So, you have finally reached the period of limitations on some old returns and you are ready to dispose of them. What now? What is the appropriate method for getting rid of those old returns? You should not simply throw your old documents into the trash. There is way too much sensitive data and personal information that could be obtained by a criminal. At a minimum, you should shred these documents before disposing of them. Make sure that you use a shredder that cuts them into fine pieces so that someone cannot easily reassemble the documents to obtain your personal information from them.
If you store your records electronically, make sure you keep this in mind when getting rid of an old computer. Those documents and records might still be accessible even though you think you have deleted them. If necessary, you should consult a computer expert to ensure that the files are completely removed from your PC before you give it to someone else.
The Bottom Line
Keeping your old tax returns can be a pain, but it is a necessary requirement laid out by the IRS. The amount of time that you must keep them varies based on your specific situation. If you are storing your records electronically, it is easy enough to just keep them indefinitely. This ensures that you are in compliance with the IRS requirements, and you can view your past documents should you need to access them at any point in the future. If the IRS comes back and says that you have some additional tax liability, you must have your records to prove your case. Many people choose to keep all the records related to their personal finances and not simply their tax records. Although this is not required, it is generally a good idea.
Frequently Asked Questions
Can the IRS go back more than 10 years?
Generally, the IRS does not go back and audit returns that are more than 7 years old. However, there are a few instances where they do have the authority to go back longer than this. If you file a fraudulent return or fail to file a return at all, then they can go back more than 7 years. In fact, you must keep any records related to those situations indefinitely. They could technically go back more than 10 years to investigate those cases and assess the taxes that might have been due.
Is there any reason to keep old tax returns?
Yes! It is required that you keep your old tax returns for at least three years in most cases. In some situations, you need to keep your returns for even longer. In addition to your returns, you need to keep all the supporting documents that went along with those returns. If the IRS decides to audit your returns, then you will need all that documentation as proof that you filed your returns correctly.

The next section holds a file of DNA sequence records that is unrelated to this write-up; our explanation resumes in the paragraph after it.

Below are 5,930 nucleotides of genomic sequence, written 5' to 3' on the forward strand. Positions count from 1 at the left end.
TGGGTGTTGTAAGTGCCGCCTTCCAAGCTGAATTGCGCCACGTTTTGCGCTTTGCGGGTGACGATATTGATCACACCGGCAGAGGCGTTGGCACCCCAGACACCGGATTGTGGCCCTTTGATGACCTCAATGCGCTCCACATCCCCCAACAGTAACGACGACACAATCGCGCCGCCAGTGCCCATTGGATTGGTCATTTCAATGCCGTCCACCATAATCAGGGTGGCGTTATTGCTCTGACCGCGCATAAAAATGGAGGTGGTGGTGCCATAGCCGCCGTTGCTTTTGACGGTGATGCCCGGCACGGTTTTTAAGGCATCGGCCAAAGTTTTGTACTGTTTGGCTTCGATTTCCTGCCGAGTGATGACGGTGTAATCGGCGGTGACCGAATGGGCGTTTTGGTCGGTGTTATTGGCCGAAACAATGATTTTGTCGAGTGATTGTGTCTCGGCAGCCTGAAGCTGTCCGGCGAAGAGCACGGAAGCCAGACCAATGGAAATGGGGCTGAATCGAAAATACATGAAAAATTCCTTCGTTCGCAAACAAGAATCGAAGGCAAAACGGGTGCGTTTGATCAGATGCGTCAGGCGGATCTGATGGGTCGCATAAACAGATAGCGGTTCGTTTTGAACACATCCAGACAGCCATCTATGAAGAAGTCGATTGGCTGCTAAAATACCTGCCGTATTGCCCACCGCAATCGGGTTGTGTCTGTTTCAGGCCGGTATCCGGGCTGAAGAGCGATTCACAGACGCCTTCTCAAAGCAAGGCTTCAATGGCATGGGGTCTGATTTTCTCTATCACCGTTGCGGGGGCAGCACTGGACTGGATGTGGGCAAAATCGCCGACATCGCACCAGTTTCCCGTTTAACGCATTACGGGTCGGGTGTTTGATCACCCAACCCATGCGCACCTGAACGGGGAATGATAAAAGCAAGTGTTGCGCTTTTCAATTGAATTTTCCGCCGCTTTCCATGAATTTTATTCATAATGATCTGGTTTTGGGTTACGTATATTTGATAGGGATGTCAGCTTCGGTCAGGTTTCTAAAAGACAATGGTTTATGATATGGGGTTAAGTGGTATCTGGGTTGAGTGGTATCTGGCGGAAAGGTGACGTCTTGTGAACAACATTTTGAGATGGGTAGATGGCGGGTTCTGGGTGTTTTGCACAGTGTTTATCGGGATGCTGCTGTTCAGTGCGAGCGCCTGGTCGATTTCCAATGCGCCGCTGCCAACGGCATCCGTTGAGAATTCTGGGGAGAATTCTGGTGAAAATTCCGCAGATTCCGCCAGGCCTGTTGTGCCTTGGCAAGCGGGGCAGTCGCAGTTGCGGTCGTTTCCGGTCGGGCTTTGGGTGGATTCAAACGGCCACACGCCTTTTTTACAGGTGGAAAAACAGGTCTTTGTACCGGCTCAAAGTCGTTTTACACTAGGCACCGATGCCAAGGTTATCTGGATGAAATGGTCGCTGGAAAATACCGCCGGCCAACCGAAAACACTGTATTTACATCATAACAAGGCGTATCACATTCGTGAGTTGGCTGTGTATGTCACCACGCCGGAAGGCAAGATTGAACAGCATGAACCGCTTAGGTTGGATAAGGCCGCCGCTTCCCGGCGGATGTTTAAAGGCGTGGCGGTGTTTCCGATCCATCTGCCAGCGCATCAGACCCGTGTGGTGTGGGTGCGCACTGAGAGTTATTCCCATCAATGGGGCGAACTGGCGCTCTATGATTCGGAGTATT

How long should you keep your tax records in case of an audit?
It depends on your specific tax situation for a given tax year. In most cases, you will need to keep your returns for at least three years. However, there are some instances where you must keep the returns for up to 7 years or even indefinitely! The IRS period of limitations explains exactly how long you must keep your returns for each specific situation. If you are unsure, you can always ask your CPA or simply keep the returns indefinitely.
What is the IRS statute of limitations?
The IRS statute of limitations in the most basic case is three years. If you claimed a tax refund or deductions from worthless securities or bad debt, then that period increases to 7 years. They have a statute of limitations on employment tax records of 4 years. Maybe you’re wondering, “Do I have to file taxes?” If you improperly fail to file a tax return, then there is no limit to the statute of limitations for the IRS. The period varies based on your specific tax situation, but the IRS rules plainly state how long the period lasts for each situation.
How can I get copies of my old tax returns?
If you have lost or misplaced your old records, then maybe you are wondering how to get a copy of my tax return. If you use a tax software, then you should be able to obtain copies of your prior records from the software on your computer. If you use a CPA for your taxes, then they likely have copies of your old records that they can provide. You can also contact the IRS and obtain copies of your old tax returns. You can order them online, by mail, or over the phone.